8. Where can we all find this NeCst thing then? Can you put a link on so we can all have a good look?
  9. Just a thought, and I may be talking bo**ocks but in the Police service it is practically impossible to make even Sgt before your late twenties and most will be over 33 with about 12 years service before that first promotion.

    An Inspector (who despite wearing two pips is probably nearer to a major in the scheme of things) will be in his late 30's to early 40's on promotion.

    How can a "boy" (or girl) of 22 advise their PC's/Soldiers about marrigae problems, welfare etc and do they really have the experience to make "heart sinker" decisions or are they really made for them by SNCO's?

  10. Simple. On the welfare side, lots of the lads are only going to be 18 or 19 anyway - you chat to them, chat to TSM, and then together, you address the problem.

    Those that are older - i.e. the 30 yr old full-screw who's getting divorced, will probably just end up talking it over with the TSM who he's known for donkeys, over a pint. That's OK too, as long as the TC is informed - no point getting chippy because he didn't see you first.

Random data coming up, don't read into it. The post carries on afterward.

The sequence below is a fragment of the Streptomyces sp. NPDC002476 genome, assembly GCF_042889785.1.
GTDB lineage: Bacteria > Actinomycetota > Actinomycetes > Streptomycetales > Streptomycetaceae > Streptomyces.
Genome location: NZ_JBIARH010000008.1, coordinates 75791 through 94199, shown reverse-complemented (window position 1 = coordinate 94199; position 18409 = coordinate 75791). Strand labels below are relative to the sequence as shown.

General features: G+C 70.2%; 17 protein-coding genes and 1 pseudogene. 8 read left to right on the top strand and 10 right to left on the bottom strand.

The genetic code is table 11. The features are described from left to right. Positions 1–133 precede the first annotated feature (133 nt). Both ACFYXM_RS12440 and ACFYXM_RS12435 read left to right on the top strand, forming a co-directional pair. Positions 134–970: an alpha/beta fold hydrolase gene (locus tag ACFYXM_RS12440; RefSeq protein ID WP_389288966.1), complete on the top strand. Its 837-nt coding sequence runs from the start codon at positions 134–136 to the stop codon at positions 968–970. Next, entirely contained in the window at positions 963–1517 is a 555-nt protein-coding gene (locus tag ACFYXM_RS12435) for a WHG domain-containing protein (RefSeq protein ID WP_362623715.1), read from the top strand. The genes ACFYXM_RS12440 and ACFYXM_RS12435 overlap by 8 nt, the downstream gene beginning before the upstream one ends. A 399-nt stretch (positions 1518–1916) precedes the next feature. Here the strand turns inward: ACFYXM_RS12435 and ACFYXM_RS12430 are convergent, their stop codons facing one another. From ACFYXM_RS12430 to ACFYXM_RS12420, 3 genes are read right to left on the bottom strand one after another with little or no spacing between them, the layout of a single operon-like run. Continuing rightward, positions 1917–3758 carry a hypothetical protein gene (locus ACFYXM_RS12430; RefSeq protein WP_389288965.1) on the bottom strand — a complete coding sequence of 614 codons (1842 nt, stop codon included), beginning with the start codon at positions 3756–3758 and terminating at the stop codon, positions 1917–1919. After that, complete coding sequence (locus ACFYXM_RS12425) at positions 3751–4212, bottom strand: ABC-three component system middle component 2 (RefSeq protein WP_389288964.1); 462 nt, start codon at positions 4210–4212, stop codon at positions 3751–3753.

On the heart-sinker decisions - balls. Of course you come to them collaboratively, but in the very rare instances you don't agree, well, that's what commanders are for. Almost as important, you don't shirk from telling the guy in question he won't get made up/get the post he wanted/go to GCC blah blah blah.

    Anyway, on the police thing - I've known friends of friends on some sort of fast track who were quite high up waaay before the time bars you mentioned below...
  11. Not saying you are completely wrong mate, but I reckon you are missing the point:

    CSMs/Sgts get away with telling the OC/Plt Comd he/she is being a bit of a kn*b because there is a mutual understanding across the Officer-SNCO divide that experience allows you that privledge. Remove that divide (or even shift it to a higher level) and you remove that safety valve.

    The Subbie 2 years out of Sandbags with his eye on the City will make decisions that the (hypothetical) WO2-officer-substitute with his eye on promotion to WO1 and thoughts on his kids' BSA - will shy away from.